An advertising career has always held the allure of mind control: the ability to persuade an insatiable nation to buy something based on a slogan, an image or a dream—even if they don't really want the thing itself at all. Consumers like to think that they are impervious to the siren song of bigger, better and faster. But our credit-card statements betray us. In Chip Kidd's second novel, "The Learners," a young graphic designer lands his first job at a small, tired ad agency in 1960s New Haven, Conn., and he soon learns that the art of persuasion can have ugly consequences. Assigned to the Krinkle Kutt potato-chip account, Kidd's hero, Happy, spends his days hunched over a layout table designing ads for the New Haven Register and swapping clever word-play greetings with his overeducated colleagues. Lunch can't come soon enough, and no new accounts are on the horizon. One day a small job lands on Happy's drawing table: the Yale Psychology Department needs to round up subjects for a memory experiment. Seduced by his own ad—Kidd reproduces it in the book—he volunteers himself and is subjected to a series of tests with drastic punishments for failure. The experiment forces him to re-examine a past tragedy and question his future.
Kidd captures the predigital art department just right. Most designers still keep around some Xactoblades, non-repro blue pencils and white masking tape, just for old time's sake. (Or maybe that's just NEWSWEEK designers.) Still, it's not surprising that Kidd, 43, has re-created this world with the kind of care you'd see on a million-dollar ad campaign. He has been referred to as graphic design's "rock star." He's designed book covers for authors as diverse as Cormac McCarthy ("All the Pretty Horses"), David Sedaris ("Dress Your Family in Corduroy and Denim"), Joe Eszterhas ("American Rhapsody") and "Schulz and Peanuts: A Biography," which looks like it's wrapped in Charlie Brown's yellow shirt. Before Kidd, book jackets tended to be pretty and pleasant—they made for an attractive package, but not much more. Kidd saw his job as turning the physicality of the book into an art object in itself, and one that conveyed the essence of the work. His stark, menacing cover for Michael Crichton's "Jurassic Park" became a symbol of the novel itself, and made its way from book to film, T shirts and lunchboxes.
You can see a lot of Kidd in Happy. While pitching the Buckle Shoes account, he tinkers with the idea of a campaign that doesn't show the product at all. The client just laughs at him. Kidd's best, and most twisted, moments come when he examines the industry's evolving forms of content—the introduction of metaphor, wit and irony—as consumers become aware they're being sold. Kidd seamlessly weaves real-world detail into his fiction—brushed-aluminum office furniture, Jackie O. ensembles—while offering primers in typography and design tools. Happy is often lost in flashbacks to a childhood of secret decoder rings, Tarzan radio shows and Winsor McCay's pioneering comic strip "Little Nemo in Slumberland." But the plot's central historical nod is to Stanley Milgram, the Yale psychology professor whose controversial 1961 "obedience" experiments form the basis for the book's memory study. The language in Happy's recruitment ad is identical to one that actually appeared at the time.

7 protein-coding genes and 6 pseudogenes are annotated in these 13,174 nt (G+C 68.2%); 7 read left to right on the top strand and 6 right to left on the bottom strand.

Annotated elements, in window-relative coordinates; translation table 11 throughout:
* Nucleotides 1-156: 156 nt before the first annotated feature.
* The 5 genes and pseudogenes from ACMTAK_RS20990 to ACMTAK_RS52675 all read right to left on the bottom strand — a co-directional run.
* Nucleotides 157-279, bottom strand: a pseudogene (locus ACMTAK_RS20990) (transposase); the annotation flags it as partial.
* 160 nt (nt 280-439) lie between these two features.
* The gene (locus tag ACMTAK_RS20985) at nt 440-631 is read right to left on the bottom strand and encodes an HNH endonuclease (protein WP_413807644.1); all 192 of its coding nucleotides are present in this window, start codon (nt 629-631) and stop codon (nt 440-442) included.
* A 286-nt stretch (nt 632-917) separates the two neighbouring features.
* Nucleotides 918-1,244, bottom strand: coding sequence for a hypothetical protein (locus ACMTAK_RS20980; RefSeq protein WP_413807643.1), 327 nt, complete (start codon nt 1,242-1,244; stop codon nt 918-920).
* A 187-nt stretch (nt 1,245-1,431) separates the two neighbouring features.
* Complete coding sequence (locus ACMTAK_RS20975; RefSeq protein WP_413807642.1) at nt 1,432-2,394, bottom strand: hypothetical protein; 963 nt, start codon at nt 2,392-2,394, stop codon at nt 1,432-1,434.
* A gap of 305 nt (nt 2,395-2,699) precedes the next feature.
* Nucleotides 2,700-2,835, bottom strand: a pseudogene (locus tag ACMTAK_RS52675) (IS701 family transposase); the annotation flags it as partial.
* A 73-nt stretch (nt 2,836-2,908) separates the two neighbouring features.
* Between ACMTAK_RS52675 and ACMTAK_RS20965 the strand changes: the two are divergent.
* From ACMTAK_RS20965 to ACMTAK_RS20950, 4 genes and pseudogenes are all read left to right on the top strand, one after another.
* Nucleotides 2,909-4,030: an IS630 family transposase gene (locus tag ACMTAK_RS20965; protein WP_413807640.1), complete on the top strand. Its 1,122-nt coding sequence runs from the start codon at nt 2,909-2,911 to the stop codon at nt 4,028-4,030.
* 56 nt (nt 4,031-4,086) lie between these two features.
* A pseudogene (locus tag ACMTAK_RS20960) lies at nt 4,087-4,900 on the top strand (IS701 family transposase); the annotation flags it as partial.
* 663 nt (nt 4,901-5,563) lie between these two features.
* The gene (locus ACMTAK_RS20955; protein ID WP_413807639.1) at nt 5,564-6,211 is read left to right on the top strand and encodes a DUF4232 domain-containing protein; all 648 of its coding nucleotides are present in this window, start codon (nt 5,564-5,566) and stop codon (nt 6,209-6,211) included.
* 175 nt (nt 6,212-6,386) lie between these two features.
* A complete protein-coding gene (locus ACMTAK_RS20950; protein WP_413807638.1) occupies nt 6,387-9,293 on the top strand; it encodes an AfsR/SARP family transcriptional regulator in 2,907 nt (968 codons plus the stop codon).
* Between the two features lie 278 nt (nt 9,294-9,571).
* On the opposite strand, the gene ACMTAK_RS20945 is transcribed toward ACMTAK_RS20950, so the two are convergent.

"The Learners," like the AMC drama "Mad Men," is the latest to exploit the ironic parallels between our time and another era where new technology and restless twenty-somethings were looking forward not back. Set in the months after another presidential election about "change," the ad men at Spear, Rakoff and Ware can see the sans serif writing on the wall, especially an advertising director named Sketch, who spends hours painstakingly rendering inked drawings of giant, smiling potato chips while silently despairing about the rumors of changing Krinkle Kutt ads to feature photography. "It used to be a gentleman's business," says one copywriter. "Now it's a horse orgy!" If they could only see how big the orgy's gotten now.